Two Shaftesbury town councillors have been told their actions have brought the council into disrepute.

Peter Yeo and Karen Tippins have been ordered to make a full apology at the next town council meeting and attend an approved code of conduct course.

A Dorset Council hearing heard that Cllr Peter Yeo had been excluded from meetings five times in the past year after trying to question the council’s spending.

He was also found to have made an obscene gesture to a committee chairman and repeatedly mouthed a rude word after his microphone was turned off at one online meeting.

Cllr Tippins admitted that she called fellow councillor Michael Welch ‘an idiot’ and ‘thick’ although she later apologised – but said she had been provoked.

Both councillors claim there has been a campaign against them after they started to question the council’s proposals to spend half a million pounds on a 3G pitch for the town football club – roughly equivalent to the council’s annual budget.

Cllr Tippins was also found to have been disrespectful to a football club speaker by turning her back – although she says three other councillors were in the same position because of the way their chairs had been laid out – but no action had been taken against the others.

At a hearing before a Dorset Council panel on Friday Cllr Tippins argued that debate at a council was expected to be ‘robust’ and was part of the cut and thrust of local politics.

Cllr Yeo criticised the way Dorset Council had carried out the investigation into what he described as ‘trivial allegations’ – and questioned why fellow councillors had not been investigated.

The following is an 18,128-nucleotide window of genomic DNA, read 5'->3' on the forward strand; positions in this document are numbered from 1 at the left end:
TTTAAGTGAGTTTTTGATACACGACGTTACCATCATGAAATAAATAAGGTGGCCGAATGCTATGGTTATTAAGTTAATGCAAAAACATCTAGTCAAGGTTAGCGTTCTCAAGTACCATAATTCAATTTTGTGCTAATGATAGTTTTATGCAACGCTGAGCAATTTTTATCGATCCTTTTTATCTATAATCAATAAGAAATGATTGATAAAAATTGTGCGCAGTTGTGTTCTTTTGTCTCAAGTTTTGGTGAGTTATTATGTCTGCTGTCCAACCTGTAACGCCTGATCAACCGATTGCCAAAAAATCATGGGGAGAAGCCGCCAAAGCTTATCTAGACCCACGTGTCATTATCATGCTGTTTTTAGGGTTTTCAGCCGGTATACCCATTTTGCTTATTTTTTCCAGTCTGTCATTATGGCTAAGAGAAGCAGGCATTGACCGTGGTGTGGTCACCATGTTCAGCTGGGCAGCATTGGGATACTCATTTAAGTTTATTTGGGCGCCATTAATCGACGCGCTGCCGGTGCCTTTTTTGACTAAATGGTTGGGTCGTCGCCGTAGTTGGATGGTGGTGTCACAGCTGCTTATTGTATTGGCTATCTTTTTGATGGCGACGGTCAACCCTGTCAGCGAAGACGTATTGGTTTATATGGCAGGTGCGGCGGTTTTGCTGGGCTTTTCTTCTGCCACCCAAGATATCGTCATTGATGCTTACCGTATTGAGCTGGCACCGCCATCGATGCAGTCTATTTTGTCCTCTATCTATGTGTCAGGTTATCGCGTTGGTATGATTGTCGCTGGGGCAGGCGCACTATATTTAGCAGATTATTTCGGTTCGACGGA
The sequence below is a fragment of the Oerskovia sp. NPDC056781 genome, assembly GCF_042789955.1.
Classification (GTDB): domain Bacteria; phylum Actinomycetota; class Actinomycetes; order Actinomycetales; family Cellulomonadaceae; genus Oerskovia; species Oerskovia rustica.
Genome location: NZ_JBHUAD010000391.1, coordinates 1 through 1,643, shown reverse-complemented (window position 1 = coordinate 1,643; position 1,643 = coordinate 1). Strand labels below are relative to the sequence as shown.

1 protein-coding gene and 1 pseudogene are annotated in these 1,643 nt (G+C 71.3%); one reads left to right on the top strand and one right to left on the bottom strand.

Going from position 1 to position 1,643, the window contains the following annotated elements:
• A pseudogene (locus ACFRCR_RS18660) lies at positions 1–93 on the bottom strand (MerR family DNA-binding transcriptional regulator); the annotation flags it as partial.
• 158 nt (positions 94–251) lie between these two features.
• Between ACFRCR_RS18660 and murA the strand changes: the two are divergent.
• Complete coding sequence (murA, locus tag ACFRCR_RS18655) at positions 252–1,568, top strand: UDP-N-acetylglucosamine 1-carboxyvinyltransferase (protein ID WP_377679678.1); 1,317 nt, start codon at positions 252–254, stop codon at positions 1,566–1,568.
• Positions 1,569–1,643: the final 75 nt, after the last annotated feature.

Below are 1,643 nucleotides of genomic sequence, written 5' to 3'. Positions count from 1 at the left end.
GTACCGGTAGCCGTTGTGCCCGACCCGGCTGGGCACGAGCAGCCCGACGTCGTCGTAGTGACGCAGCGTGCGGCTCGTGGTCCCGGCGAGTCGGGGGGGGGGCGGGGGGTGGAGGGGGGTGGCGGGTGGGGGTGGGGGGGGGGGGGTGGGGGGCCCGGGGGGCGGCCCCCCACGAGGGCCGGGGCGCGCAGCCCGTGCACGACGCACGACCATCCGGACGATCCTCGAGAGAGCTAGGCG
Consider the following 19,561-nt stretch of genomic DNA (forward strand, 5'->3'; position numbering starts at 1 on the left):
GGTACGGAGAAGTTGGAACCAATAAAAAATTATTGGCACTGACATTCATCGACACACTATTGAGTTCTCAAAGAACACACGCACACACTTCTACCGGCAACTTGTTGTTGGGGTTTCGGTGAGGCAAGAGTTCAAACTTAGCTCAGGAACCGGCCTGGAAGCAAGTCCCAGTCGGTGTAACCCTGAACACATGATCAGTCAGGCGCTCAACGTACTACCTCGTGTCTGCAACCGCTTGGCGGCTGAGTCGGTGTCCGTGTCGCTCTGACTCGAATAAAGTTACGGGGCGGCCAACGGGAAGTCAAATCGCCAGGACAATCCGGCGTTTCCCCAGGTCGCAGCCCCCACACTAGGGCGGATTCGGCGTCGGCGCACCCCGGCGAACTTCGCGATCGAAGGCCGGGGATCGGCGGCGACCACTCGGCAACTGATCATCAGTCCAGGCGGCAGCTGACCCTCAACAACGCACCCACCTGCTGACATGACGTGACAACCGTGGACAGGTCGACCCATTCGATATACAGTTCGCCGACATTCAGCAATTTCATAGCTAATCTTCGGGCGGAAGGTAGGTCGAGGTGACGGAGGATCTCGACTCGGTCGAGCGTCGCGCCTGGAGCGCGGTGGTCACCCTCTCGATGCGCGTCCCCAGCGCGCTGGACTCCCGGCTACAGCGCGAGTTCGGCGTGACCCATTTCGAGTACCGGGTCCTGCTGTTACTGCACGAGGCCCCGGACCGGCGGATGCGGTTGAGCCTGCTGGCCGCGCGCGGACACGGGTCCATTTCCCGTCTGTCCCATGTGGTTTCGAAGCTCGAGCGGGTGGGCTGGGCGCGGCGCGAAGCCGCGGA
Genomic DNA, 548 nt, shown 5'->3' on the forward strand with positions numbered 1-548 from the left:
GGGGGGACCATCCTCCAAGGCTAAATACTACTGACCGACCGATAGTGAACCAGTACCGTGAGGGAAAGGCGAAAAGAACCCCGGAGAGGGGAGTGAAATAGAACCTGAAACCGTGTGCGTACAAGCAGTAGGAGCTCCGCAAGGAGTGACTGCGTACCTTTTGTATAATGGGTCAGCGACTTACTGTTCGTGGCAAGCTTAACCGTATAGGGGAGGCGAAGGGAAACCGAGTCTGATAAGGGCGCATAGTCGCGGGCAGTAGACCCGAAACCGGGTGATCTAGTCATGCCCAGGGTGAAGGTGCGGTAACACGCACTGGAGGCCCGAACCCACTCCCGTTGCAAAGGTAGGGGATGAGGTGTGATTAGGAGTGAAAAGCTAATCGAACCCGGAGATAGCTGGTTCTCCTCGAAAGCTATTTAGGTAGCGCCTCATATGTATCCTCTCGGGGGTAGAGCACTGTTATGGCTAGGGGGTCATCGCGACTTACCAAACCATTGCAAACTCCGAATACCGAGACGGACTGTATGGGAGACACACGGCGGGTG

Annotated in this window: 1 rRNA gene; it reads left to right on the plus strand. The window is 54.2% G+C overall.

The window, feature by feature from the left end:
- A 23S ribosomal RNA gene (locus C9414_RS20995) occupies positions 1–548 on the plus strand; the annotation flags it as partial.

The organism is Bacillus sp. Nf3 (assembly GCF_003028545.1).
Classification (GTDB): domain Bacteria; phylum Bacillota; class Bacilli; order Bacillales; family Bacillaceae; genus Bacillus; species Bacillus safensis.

“I have been ejected from five full council meetings…in Shaftesbury they cannot stand councillors speaking out for justice and what’s going wrong,” he told the panel.

“Why are we investigating this? It’s nothing serious. The Localism Act says we should be investigating things which are serious like councillors voting money into their own charity, not trivia like this.”

Witness Richard Thomas told the hearing that in his opinion the two councillors had been improperly barred from doing the jobs they were elected to do.

“No council should systematically be barring any elected members from its functions,” he said.

He told panel members that although both councillors were ‘difficult people’ who could be abrasive and did not understand everything about council procedure, they were still entitled to speak out and represent the people of Shaftesbury who had elected them.

The panel decided that both councillor's conduct had failed to treat others with respect and had fallen below the standards expected.